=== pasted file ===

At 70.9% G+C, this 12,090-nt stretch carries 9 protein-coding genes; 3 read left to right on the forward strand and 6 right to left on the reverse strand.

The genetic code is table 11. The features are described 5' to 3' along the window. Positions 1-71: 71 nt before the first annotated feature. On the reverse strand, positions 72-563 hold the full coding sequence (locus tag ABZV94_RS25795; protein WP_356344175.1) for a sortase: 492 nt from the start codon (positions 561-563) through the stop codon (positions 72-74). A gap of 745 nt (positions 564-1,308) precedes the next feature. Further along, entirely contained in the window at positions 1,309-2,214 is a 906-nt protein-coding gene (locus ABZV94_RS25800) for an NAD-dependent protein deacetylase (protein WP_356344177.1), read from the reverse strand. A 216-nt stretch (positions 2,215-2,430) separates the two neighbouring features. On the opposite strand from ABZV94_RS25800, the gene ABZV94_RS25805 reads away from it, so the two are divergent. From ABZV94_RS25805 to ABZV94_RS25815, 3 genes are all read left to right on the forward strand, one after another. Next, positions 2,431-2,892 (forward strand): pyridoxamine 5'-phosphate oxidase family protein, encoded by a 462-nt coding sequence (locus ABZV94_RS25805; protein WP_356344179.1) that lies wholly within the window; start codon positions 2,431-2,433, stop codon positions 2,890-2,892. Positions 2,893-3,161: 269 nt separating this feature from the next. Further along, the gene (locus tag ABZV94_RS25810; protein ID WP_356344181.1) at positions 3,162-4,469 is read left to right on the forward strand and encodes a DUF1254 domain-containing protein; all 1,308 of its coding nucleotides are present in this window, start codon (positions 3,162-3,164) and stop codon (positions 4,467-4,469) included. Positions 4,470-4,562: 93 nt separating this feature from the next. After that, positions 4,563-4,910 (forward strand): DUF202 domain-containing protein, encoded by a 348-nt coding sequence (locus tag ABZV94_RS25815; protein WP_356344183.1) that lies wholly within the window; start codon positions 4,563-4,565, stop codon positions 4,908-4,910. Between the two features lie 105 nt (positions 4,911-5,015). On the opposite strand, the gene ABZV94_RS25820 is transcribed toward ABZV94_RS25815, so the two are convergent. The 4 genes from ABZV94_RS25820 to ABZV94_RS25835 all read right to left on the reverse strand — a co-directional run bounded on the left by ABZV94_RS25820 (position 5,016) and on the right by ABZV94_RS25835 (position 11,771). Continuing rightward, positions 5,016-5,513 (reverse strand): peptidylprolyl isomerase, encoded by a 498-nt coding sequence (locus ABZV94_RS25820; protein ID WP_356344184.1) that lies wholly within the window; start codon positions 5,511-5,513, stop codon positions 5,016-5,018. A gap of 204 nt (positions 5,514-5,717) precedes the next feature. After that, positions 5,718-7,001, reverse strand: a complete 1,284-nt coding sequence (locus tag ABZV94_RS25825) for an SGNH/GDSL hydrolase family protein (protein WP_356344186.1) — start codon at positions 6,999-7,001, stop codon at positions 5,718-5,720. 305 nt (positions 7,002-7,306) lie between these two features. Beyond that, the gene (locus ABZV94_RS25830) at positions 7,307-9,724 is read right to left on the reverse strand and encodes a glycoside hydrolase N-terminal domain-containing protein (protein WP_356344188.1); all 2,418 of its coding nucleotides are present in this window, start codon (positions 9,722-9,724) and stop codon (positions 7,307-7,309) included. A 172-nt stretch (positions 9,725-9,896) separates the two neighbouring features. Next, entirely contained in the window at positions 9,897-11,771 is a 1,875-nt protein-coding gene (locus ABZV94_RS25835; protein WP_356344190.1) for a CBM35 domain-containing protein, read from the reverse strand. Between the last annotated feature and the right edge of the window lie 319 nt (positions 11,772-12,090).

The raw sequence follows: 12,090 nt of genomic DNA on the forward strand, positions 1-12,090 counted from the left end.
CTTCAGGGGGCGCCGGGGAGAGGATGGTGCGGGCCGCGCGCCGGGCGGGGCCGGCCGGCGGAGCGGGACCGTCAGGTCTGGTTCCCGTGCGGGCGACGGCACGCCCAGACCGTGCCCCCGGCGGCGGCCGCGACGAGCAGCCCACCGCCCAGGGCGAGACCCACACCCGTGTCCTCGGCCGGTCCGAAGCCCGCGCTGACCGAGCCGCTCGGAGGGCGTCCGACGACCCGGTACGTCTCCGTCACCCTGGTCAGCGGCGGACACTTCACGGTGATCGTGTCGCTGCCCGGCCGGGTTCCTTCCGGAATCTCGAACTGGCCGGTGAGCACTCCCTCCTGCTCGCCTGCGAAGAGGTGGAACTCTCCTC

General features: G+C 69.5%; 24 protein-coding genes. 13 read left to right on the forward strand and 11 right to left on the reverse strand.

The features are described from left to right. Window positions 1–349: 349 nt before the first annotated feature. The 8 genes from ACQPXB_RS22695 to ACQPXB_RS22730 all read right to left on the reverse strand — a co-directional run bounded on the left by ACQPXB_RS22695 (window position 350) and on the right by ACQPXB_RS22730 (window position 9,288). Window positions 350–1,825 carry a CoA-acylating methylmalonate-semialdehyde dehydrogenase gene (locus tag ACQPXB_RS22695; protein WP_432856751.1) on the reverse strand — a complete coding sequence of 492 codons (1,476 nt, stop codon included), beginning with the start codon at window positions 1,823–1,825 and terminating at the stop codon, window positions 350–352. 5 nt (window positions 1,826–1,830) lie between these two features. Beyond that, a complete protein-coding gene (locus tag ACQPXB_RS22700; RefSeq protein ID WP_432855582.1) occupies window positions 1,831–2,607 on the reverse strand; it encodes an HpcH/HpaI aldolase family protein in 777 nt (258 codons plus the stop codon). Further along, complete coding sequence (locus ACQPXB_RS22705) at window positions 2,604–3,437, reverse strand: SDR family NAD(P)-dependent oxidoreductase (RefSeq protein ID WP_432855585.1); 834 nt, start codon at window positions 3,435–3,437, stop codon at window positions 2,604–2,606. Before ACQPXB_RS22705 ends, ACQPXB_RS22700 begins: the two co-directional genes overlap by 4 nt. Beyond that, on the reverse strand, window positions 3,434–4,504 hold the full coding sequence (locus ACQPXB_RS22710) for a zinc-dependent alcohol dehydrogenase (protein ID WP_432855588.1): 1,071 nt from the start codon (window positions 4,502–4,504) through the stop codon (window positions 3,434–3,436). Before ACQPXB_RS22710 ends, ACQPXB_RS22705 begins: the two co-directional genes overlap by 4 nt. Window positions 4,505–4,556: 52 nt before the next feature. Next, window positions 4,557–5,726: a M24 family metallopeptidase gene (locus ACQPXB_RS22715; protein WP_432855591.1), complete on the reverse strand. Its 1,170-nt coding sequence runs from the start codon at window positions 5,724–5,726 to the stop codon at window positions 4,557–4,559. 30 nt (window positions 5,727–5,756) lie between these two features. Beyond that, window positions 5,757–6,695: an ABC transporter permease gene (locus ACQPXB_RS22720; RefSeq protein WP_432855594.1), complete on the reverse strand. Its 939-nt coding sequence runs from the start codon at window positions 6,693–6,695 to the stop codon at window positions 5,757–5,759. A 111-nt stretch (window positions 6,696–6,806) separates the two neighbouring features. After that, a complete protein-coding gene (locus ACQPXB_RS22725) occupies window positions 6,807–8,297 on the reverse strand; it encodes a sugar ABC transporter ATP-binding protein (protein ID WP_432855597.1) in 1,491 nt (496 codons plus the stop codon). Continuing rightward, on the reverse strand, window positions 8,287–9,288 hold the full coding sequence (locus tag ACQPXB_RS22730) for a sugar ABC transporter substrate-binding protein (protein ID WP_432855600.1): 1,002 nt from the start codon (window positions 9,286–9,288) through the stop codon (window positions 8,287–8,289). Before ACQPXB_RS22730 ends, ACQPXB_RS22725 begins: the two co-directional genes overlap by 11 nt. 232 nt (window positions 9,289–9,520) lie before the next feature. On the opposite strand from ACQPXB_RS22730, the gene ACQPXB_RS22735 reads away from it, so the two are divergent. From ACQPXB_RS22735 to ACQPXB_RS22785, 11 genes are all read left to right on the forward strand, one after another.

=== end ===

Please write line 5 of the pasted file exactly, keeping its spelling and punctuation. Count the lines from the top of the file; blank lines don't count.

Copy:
General features: G+C 69.5%; 24 protein-coding genes. 13 read left to right on the forward strand and 11 right to left on the reverse strand.